Episode Information

Teaching the Holocaust
Where We Live - with John Dankosky
Aired:
01/18/2008
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Where We Live talks to experts about teaching the Holocaust in schools

 

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52:00 minutes (24.96 MB)
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Sacred Heart University is holding a Holocaust Consortium meeting, gathering experts from all over the country to look at the state of the Holocaust curriculum in schools. Today, Where We Live talks to scholars about the Consortium, about teaching the Holocaust from a Catholic perspective, and about how the Holocaust survivor's narrative can be used as a teaching tool.

If you have questions or comments for us, send us an email at wherewelive@wnpr.org.

 


 
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There are a number of Scripture-literate persons out there who share the opinion that events such as the conquest of Jerusalem in 72 A. D. and the Holocaust were fulfillments of the tearful prophecy of Christ Jesus suggesting that miraculous divine intervention would not rescue them from their sorry fate when enemies "cast up an embankment about you" etc.

It is in fact astonishing how firmly entrenched against an open inquiry into what Jesus' message and the New Testament has for them, most rabbis are. People who would like to know more feel extremely inhibited in seeking God through a church service, and those who do acquaint themselves with Christian teaching typically endure extremes of ostracism etc.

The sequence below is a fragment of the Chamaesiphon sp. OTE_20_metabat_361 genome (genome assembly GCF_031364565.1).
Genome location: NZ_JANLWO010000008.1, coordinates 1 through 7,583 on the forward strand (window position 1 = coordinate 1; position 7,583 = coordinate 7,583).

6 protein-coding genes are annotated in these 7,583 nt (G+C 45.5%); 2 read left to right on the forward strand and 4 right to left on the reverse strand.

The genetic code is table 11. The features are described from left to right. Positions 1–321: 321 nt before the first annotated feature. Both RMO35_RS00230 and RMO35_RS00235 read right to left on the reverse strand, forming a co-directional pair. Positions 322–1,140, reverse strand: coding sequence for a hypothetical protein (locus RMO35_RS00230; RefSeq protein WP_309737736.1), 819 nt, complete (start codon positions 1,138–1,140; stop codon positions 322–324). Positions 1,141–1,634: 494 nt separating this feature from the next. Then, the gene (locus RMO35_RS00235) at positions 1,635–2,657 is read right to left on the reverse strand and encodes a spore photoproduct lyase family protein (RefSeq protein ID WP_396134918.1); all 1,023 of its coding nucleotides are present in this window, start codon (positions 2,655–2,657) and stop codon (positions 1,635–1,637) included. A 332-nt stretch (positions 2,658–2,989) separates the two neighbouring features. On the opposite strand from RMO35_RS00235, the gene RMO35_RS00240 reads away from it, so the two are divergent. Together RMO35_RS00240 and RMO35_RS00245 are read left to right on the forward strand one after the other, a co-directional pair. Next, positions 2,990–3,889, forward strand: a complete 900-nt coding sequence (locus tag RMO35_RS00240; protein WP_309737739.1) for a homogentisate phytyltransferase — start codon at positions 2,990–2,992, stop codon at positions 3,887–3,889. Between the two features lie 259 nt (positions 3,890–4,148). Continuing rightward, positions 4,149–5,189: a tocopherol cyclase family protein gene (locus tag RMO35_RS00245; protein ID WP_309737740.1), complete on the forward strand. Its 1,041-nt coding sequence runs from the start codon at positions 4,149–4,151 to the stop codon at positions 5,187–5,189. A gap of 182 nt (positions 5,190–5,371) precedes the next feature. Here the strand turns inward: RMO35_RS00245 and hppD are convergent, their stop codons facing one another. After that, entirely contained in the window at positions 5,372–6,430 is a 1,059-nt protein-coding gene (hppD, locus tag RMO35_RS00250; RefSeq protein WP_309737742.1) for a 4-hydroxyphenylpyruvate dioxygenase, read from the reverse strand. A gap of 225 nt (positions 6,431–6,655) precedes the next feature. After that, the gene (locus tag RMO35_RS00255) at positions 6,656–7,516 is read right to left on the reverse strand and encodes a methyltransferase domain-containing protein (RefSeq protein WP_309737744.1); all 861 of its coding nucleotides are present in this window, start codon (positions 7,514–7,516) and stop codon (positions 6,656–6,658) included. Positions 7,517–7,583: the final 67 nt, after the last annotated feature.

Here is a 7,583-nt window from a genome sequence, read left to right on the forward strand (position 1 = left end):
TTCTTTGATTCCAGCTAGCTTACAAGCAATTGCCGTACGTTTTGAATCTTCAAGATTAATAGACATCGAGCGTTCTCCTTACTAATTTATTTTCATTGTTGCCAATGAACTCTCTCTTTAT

All this is reminiscent of Muslim extremism as to what they will allow themselves, their children and their consociates to contemplate or refer to.

I happen to believe the world would have a more comprehensive solution to terror, to anti-Americanism, to the stability of Israel and of Judaism if folks would allow themselves to be permeated with the knowledge of God. And to allow themselves to wonder at least as to Christianity.

Julianna Winsor

The Invisible Holocaust - Ken Kelly CT

I wish to ask John and his guests why there is a complete lack of attention paid to the American Holocaust and Genocide that took the lives of approximately 10-13 million native american Indians in the 19th and early 20th centuries?
And why there should be a mandate to teach about the Jewish holocaust in Europe without including our own neglected sins.
I feel that some attention should be paid by the Jewish community as well to this sad part of our American history since they have the voice that Native americans still lack.
Thank you